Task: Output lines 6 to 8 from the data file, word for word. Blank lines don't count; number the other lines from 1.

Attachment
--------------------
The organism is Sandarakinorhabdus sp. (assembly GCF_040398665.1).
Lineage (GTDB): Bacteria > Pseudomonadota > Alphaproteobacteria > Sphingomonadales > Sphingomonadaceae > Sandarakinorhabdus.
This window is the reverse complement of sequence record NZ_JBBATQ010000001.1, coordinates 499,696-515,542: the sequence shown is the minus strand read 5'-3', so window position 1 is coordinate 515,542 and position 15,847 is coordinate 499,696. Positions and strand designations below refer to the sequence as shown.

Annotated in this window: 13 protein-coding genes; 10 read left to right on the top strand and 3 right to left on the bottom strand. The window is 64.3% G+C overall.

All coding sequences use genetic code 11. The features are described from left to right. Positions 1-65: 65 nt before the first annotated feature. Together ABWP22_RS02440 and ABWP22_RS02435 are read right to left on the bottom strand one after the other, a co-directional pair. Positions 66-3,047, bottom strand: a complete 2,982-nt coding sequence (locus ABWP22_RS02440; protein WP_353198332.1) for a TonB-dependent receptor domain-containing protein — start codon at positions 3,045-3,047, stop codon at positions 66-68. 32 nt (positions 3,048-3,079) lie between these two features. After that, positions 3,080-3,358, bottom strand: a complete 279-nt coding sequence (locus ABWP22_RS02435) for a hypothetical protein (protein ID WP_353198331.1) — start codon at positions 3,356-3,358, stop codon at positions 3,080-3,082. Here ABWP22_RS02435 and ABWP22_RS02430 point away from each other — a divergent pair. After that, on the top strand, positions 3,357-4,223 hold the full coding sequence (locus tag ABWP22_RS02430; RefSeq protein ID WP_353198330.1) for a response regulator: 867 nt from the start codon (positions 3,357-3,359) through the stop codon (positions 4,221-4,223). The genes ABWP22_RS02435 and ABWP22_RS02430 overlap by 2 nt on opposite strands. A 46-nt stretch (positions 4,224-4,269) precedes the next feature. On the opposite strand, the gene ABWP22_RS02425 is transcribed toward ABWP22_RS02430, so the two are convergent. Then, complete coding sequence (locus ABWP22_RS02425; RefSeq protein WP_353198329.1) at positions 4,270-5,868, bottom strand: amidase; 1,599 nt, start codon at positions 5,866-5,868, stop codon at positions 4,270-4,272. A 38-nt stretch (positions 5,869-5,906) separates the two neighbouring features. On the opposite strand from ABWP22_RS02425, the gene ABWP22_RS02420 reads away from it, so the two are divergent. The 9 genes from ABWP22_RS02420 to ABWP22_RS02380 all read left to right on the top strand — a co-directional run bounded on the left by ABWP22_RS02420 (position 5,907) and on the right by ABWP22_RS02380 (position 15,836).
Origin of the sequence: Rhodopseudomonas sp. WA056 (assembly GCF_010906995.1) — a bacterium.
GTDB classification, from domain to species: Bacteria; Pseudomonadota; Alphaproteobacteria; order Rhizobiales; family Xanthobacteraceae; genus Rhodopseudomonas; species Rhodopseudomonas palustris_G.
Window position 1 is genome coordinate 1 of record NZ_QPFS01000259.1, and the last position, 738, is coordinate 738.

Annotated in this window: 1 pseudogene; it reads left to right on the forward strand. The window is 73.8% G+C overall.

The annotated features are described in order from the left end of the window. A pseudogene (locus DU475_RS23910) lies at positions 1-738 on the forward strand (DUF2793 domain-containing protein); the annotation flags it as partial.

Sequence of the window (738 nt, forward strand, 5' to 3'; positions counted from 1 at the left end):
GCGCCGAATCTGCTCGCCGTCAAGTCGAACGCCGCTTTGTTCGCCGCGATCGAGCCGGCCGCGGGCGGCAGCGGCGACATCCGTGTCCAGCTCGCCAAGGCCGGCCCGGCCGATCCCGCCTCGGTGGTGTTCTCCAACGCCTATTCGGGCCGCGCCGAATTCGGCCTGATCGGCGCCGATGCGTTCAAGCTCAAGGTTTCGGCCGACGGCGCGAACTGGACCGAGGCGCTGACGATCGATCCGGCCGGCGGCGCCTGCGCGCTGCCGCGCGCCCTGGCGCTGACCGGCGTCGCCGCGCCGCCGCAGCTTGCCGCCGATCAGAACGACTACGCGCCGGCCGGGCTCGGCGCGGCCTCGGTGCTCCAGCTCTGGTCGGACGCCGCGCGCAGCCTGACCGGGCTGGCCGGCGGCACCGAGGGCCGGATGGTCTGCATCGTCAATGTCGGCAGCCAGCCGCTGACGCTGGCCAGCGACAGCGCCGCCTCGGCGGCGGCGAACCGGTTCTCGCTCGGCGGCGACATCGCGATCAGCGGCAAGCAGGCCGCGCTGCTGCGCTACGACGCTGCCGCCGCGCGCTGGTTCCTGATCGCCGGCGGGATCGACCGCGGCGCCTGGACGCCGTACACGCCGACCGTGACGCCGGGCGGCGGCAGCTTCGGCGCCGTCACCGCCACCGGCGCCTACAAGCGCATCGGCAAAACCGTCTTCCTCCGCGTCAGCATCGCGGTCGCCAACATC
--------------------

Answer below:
Origin of the sequence: Rhodopseudomonas sp. WA056 (assembly GCF_010906995.1) — a bacterium.
GTDB classification, from domain to species: Bacteria; Pseudomonadota; Alphaproteobacteria; order Rhizobiales; family Xanthobacteraceae; genus Rhodopseudomonas; species Rhodopseudomonas palustris_G.
Window position 1 is genome coordinate 1 of record NZ_QPFS01000259.1, and the last position, 738, is coordinate 738.